Helping someone in pre foreclosure save their credit?

12 Replies

Hi All,

I've been learning about pre foreclosure leads as possible deal sources.  People who teach this subject are always referring to how you're helping people by purchasing their home and saving them from foreclosure thus saving their credit.  There is a property in foreclosure in my town that I'm interested in, but I'm confused about a couple things:

1) How do you answer the objection from the seller who says their credit is already ruined because of missing so many mortgage payments? 

2) If the seller has a lot of equity, I would structure my offer so that the seller receives some of that as cash for moving/relocating expenses, etc. But doesn't the lender have to do that as well once the property becomes an REO and is sold?

Thanks!

Sal

Well, their credit Is already trashed due to the missed payments.  A foreclosure afterwards does do some further damage, but the majority is already done.

If the property sells at the foreclosure auction for more than the judgment amount then they would get the balance, assuming there are no additional liens..

You will hear a lot of untrue and exaggerated claims and ideas in guru “training”.

Hey Sal,

1) How do you answer the objection from the seller who says their credit is already ruined because of missing so many mortgage payments?

Are they arguing for more money from a buyout?  Or are they refusing to move until forced out the door, and in that case they'd lose everything?

2) If the seller has a lot of equity, I would structure my offer so that the seller receives some of that as cash for moving/relocating expenses, etc. But doesn't the lender have to do that as well once the property becomes an REOand is sold?

I don't know the specific answer to this one. It almost sounds like cash for keys, right? The difference would be if you bought it without it going to auction, for the price they owed, how much can you afford to pay them, and still make a decent profit on the deal. Perhaps talking to a title agent is your answer.

Good luck!!
Tish

CA OR and WA have very specific laws as it relates to what you can and cannot do with a homeowner in foreclosure you should read those before you do anything.. they have severe penalties for violators..

Once you figure what you can and cannot do legally.

1. as Wayne above state Credit is trashed. your bringing no value there In West coast Purchase Money Deed of trust foreclosure  credit is trashed and bank has no right for a deficiency judgement. 

2.  folks in foreclosure can be very hard to deal with as most are in a severe case of denial.. sometimes we think they are or should be motivated but living for free as long as they can is more motivation than helping them move or giving them what amounts to crumbs for their equity.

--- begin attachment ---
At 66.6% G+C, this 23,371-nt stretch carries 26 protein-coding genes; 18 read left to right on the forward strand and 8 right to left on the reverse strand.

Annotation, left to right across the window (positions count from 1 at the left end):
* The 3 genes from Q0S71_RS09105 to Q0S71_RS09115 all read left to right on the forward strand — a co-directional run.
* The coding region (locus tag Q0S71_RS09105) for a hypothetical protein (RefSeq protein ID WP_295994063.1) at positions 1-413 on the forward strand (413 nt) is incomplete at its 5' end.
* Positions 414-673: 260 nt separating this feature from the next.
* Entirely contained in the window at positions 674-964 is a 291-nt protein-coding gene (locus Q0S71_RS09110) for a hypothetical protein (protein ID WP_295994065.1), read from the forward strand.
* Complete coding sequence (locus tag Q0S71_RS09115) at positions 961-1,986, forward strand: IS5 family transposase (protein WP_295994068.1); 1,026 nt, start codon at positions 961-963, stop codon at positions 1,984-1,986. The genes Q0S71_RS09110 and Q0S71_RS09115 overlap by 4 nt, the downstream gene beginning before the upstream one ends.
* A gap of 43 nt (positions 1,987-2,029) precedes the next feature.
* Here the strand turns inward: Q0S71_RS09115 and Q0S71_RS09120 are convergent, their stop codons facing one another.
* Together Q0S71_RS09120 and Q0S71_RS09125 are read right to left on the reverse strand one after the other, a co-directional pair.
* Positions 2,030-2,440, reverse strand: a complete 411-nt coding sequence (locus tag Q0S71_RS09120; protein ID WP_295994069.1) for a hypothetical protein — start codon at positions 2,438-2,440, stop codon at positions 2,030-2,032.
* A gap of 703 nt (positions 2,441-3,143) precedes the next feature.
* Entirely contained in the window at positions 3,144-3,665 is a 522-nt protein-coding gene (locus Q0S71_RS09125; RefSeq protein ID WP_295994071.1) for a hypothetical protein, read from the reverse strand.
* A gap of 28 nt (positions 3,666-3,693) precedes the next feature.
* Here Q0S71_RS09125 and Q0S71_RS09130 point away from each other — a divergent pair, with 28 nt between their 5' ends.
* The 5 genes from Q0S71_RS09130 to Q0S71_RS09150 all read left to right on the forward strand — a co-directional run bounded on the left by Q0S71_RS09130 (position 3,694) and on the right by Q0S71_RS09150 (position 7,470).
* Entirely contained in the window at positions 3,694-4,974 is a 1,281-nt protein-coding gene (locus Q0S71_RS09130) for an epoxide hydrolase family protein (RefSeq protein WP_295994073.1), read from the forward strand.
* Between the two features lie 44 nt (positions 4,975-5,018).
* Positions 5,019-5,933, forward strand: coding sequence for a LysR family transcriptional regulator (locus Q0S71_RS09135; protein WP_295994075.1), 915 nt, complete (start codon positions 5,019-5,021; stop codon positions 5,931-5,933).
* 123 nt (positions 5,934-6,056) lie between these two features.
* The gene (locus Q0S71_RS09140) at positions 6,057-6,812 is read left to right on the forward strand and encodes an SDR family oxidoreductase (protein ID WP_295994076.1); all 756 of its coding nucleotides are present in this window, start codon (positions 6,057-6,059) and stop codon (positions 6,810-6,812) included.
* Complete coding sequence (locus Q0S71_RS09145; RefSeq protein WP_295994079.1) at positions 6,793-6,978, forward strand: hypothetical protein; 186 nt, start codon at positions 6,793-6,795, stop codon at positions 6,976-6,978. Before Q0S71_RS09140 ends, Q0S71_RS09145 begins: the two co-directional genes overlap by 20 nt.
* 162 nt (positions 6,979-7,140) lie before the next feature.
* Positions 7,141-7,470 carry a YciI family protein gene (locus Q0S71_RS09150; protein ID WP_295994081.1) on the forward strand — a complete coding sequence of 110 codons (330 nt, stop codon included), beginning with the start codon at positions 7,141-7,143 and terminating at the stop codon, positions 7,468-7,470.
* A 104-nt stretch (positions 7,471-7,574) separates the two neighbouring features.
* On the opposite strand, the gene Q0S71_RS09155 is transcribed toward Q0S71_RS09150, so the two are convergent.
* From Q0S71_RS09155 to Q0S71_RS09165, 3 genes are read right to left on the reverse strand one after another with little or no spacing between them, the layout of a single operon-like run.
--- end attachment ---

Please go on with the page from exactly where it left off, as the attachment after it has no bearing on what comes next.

Thanks everyone for your comments!

You have confirmed what I was afraid of, I'm bringing no upside to the seller by saying that selling to me will save their credit.

@Letitia Harris Good to hear from you Tish, hope everything is going well.   As for my first question, I haven't talked to the homeowner yet.  I've hand written a letter and received no response.  (It's been about a week).  Just trying to anticipate all of the possible objections from them so that I know how to answer.  Regarding my second question, you're right, I think doing a title search is my next step in order to insure that their is indeed a good amount of equity.

Sal

Foreclosures stay on credit reports longer than short sales. Any borrower who wants to mitigate credit repercussions likely should attempt a short sale. If it's a REO / Bank Owned Home you would be dealing with the new owner which would mean the home was already foreclosed on.

@Sal Souza Their credit is not ruined! Its damaged but not ruined. They will undo any long term damage by selling and paying the loan off on their mortgage!!! Now getting a foreclosure, that WILL ruin their credit. When you make arrangements with the homeowner, they have some control over what is going on, even if they don’t have the means financially to rectify them (this is where you come in) time to find a place that is within their means, and the money to do it with! If the house forecloses, they get NO benefit, NO control, NO credit , and whatever the overage may or may mort be on what they owed. You are the answer to Their problem!!! Go get it!!!
Originally posted by @Brett Goldsmith :

Foreclosures stay on credit reports longer than short sales. Any borrower who wants to mitigate credit repercussions likely should attempt a short sale. If it's a REO / Bank Owned Home you would be dealing with the new owner which would mean the home was already foreclosed on.

 I usually agree with your posts Brett but on this one I disagree. Both stay on for the same amount of time. While I am the credit reporting contact at my bank, I admit that maybe something changed I wasn't aware of? I don't think so but, it's possible (Not probable). Both are seven year events. If you have something showing its different, I would appreciate you sharingit.

Originally posted by @Sal Souza :

@Sal Castaneda Sorry for taking so long to respond...Thanks for your input, I'm very encouraged by what you say.  I just sent some direct mail to several pre foreclosure properties today.  We'll see what happens!

I'd pay close attention to Jay's post...make sure those fliers don't make you look like a foreclosure consultant.

@Ron S. Thanks for correcting me, I'm wrong to my understanding too when I reread what I wrote. I believe I was trying to articulate that it may be easier to get more desirable financing in a shorter period of time in the future with a short sale than a foreclosure on your credit and that a foreclosure on ones credit is less desirable.